Sunday, April 05, 2015

Planning for Dog Rescues -- Part Two: Your Own Dog

It came to mind the other day, after seeing a dog in distress on a rocky cliff at Cadboro Bay, that some paddlers bring their pets along on the water. It's a good idea to make plans for how you would rescue your dog (or cat, or other pet) if there were any problems.
Since it's a safety law for humans to have life jackets or PFDs, you'll probably want to have a life jacket for your dog. This choice might seem optional, as some dogs are very strong swimmers. There are plenty of styles of life jackets, as you could see on this Google search page. The most practical designs have a sturdy harness with a handle for lifting the dog -- two handles on life jackets for big dogs! This design is a good reminder that it's very hard to grab hold of a wet dog and lift it out of the water. Even if the dog is a strong swimmer, a PFD is stronger than an ordinary harness, and will make rescuing the dog easier.
While some dogs might be assisted with a paddle float tied on a rope or some other improvised float, most will be less able to assist in their own rescue than a human. Our paddle group does safety practise, learning how to assist each other on the water. It's a good idea for a pet owner to do some safety practise with the dog. Maybe you already do lots of swimming with the dog, or maybe it's never gone in the water before. Take some time in safe conditions to try some of the ways you might have to help your dog if there's a problem. Start simple, make it fun, and maybe you'll feel prepared in practical ways for your time on the water with your dog.


  1. I'm so happy to see you post on this topic. It is impossible to get a dog back in the kayak or boat without a doggie life jacket. Our dog is about 50 lbs. I have discovered first hand how tricky it is. If the dog goes in, encourage it to come over to you. Some dogs panic and start swimming out to the middle of a lake or current, Talk kindly to the dog to calm it, grab the handle and try to get the front lets up first. The dog will usually kick from behind to try and get back in. Sometimes you need a second person on hand to help haul up the dog. Happy trails. The doggie should always wear a good PFD. It also makes them more visible to other boats in the area.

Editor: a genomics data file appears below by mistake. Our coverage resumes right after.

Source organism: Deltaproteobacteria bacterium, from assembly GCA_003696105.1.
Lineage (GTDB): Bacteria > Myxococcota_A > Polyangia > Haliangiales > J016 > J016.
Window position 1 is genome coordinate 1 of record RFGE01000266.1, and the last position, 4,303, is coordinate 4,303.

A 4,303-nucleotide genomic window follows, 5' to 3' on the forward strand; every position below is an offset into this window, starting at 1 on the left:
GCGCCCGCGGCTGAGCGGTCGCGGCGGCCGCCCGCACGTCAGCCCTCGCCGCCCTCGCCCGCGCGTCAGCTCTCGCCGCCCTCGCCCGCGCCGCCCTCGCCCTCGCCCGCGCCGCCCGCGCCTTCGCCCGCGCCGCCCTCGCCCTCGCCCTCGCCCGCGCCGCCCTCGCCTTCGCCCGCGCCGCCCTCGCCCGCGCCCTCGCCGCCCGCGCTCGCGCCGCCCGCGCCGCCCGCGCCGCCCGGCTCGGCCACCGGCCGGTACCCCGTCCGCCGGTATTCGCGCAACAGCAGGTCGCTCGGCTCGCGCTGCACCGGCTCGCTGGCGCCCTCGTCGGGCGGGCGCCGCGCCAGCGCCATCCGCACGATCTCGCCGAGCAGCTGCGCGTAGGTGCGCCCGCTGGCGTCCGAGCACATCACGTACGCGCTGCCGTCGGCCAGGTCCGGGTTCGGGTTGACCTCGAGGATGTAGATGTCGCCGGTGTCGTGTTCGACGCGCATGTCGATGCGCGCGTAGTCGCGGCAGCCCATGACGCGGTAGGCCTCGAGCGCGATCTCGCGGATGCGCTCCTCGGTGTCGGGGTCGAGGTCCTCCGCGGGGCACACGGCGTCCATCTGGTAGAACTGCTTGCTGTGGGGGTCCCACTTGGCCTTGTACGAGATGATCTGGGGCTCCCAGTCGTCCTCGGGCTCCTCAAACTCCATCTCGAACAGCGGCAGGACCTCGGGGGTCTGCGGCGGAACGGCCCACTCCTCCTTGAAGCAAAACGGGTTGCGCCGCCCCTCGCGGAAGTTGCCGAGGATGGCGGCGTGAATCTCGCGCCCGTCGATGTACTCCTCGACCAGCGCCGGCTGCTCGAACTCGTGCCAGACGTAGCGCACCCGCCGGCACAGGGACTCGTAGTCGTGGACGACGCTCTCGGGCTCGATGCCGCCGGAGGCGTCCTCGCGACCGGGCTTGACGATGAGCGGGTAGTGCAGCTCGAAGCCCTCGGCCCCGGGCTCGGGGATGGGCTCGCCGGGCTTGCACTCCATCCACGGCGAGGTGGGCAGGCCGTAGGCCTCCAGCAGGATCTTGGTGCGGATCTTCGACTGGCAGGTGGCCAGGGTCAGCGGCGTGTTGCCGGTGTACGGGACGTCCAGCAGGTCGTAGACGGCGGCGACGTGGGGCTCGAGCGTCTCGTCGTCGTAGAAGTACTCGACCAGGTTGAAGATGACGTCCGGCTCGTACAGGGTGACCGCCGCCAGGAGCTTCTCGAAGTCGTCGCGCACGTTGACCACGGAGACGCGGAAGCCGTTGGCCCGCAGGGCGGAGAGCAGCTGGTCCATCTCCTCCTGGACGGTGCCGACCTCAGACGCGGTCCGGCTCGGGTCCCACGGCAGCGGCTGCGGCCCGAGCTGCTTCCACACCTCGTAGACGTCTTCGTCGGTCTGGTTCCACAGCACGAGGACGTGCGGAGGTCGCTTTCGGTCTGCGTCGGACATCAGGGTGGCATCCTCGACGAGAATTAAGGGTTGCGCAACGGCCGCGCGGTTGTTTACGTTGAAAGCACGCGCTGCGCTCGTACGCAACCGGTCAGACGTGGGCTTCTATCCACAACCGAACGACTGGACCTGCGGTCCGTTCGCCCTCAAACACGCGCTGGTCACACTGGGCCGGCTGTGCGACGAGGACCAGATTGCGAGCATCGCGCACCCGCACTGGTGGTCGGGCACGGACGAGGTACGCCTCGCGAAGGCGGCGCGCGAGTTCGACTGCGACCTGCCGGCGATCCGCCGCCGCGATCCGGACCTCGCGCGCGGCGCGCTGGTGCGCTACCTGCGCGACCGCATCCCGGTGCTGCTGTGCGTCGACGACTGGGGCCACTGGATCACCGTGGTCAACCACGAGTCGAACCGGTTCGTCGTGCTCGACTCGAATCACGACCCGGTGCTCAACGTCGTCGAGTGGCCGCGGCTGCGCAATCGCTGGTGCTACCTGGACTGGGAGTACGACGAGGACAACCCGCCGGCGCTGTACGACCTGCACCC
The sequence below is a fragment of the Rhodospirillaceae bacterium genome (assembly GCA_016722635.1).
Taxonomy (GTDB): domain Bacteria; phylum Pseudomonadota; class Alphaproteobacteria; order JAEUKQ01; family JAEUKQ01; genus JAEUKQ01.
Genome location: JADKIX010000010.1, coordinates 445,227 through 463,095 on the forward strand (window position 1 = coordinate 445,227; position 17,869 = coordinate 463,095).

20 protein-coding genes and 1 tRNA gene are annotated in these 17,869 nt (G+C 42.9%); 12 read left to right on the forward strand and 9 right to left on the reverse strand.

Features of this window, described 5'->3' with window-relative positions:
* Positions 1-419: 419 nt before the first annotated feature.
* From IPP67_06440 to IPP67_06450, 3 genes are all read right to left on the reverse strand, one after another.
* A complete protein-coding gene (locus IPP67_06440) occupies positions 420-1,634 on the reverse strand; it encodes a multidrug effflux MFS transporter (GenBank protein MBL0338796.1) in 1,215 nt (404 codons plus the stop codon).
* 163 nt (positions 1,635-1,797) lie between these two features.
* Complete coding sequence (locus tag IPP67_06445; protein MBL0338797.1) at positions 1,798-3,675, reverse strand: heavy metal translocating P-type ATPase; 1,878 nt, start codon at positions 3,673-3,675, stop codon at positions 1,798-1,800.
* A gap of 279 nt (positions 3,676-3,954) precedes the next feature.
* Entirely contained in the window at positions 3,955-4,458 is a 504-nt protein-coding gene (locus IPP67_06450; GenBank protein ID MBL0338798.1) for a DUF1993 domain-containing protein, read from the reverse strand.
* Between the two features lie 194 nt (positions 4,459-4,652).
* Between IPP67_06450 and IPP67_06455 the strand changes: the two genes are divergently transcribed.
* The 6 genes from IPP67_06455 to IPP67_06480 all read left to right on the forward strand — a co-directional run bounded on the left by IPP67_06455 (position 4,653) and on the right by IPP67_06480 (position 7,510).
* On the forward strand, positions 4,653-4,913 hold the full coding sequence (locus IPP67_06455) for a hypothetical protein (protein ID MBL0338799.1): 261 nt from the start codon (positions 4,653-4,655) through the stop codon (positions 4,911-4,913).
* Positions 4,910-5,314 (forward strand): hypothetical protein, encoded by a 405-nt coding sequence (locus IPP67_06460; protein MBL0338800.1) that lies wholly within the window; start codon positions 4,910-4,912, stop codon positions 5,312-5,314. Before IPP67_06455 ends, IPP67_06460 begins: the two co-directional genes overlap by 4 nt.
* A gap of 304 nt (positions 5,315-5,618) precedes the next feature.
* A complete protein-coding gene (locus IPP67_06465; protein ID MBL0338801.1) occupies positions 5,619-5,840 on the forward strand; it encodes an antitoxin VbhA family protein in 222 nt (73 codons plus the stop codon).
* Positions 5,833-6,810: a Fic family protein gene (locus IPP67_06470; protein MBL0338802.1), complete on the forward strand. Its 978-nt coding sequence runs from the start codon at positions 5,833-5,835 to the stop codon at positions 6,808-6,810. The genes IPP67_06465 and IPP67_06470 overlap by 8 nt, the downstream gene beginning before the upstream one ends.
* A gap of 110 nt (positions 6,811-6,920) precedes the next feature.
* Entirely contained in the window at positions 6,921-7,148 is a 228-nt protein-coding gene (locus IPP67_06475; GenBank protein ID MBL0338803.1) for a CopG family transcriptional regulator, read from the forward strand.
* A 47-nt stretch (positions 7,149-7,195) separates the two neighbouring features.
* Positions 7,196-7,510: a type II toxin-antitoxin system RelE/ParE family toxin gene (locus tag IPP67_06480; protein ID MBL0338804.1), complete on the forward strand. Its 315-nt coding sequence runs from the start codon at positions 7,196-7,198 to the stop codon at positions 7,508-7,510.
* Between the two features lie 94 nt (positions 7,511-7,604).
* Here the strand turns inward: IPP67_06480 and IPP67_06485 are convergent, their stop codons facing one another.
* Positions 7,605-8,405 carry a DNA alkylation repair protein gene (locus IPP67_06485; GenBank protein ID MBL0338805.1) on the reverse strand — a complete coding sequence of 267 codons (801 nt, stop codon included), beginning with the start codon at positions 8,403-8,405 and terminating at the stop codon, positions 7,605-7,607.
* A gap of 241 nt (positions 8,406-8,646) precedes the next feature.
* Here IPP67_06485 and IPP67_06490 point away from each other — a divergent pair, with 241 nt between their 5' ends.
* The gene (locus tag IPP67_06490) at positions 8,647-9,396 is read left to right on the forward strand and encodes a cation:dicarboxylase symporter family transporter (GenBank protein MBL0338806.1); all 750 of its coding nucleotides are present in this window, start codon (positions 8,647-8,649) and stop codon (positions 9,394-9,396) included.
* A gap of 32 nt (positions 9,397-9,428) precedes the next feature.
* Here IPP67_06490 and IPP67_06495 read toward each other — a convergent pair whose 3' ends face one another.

2. Good point! A 50 pound (23 kg) dog might be easy to pick up if you're standing on shore, but as you say, it will be very very hard to lift that same dog into your kayak at arm's length, wriggling, and soaking wet. I note that your website link shows you in a sit-on-top kayak, which would be a little easier than trying to have a dog climb onto a sea kayak. Must be fun to paddle with your dog panting in your ear to say "Faster! Faster!"

  3. Hi Paula, big dogs don't fit in sea kayaks. I tried to haul the 50 lb. doggie on the back-deck of my sea kayak. Terrible idea. Super tippy and she didn't like it. So we bought a roomy sit on top kayak-a fishing kayak. She likes it but actually prefers the paddleboard. It is much easier for her on a big paddleboard and it is easier to get her back up if she jumps off or gets knocked off by accident. Our dog loves the paddleboard - she stands in the front :)